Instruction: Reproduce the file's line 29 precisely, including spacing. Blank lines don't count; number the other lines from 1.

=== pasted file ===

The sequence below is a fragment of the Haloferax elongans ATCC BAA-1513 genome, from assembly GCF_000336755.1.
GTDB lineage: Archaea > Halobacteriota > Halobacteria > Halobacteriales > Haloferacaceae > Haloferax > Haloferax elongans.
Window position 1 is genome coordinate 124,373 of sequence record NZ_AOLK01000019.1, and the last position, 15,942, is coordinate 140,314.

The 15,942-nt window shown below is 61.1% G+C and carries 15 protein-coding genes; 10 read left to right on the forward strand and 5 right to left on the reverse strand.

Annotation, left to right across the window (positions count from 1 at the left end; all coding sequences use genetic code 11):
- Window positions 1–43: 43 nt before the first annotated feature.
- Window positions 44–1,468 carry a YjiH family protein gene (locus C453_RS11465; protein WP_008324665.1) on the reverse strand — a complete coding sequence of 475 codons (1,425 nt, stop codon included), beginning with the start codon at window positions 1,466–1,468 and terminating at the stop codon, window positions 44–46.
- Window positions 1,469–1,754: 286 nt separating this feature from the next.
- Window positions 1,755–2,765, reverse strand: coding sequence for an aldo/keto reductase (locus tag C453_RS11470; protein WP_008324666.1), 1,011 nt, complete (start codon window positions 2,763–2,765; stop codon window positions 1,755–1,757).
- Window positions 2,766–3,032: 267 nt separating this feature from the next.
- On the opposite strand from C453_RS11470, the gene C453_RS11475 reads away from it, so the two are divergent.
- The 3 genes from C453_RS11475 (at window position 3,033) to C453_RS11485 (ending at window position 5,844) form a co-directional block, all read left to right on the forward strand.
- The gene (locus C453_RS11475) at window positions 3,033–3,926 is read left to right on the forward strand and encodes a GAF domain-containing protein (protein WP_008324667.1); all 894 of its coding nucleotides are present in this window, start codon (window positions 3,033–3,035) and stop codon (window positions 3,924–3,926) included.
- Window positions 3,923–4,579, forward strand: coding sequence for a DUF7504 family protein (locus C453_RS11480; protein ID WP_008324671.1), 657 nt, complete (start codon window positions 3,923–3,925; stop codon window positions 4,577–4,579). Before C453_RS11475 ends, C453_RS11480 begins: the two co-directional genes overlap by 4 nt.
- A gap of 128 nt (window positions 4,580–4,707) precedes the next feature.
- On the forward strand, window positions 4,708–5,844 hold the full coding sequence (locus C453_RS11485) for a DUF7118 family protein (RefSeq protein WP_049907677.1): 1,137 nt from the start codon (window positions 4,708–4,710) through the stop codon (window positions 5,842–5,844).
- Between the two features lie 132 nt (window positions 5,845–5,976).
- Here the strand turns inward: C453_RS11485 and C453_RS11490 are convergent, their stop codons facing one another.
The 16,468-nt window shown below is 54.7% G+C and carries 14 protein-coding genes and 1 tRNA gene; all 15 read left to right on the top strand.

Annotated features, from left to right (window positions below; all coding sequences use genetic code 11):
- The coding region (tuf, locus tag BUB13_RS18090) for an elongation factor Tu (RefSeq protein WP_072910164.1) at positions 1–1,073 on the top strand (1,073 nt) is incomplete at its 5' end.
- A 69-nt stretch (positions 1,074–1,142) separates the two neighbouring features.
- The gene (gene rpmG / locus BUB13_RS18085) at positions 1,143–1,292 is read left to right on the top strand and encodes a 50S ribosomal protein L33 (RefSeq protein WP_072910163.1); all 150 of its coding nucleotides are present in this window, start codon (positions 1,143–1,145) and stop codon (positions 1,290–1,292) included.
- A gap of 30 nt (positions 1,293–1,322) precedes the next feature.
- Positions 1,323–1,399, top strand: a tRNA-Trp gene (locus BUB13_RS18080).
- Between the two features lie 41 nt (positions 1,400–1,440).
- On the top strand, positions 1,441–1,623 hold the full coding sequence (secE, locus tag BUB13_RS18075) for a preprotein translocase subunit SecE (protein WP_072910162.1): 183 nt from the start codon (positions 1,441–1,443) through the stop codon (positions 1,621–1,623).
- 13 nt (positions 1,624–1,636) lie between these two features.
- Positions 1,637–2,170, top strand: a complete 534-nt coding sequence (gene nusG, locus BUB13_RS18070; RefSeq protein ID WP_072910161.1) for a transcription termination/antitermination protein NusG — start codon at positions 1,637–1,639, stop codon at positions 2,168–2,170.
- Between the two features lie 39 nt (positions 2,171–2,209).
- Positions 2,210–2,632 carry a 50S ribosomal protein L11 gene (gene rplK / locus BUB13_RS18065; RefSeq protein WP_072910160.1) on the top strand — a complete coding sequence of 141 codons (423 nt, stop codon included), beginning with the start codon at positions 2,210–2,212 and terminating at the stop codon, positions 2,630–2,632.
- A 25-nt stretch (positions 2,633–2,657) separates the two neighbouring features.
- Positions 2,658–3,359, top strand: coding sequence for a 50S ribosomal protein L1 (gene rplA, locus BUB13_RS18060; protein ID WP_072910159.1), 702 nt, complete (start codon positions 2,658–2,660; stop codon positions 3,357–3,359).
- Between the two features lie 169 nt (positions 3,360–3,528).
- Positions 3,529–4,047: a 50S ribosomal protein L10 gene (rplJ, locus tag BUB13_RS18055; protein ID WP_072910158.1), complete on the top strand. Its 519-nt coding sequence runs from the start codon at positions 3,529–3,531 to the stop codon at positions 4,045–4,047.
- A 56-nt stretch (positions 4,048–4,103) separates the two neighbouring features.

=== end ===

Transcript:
- Positions 1,637–2,170, top strand: a complete 534-nt coding sequence (gene nusG, locus BUB13_RS18070; RefSeq protein ID WP_072910161.1) for a transcription termination/antitermination protein NusG — start codon at positions 1,637–1,639, stop codon at positions 2,168–2,170.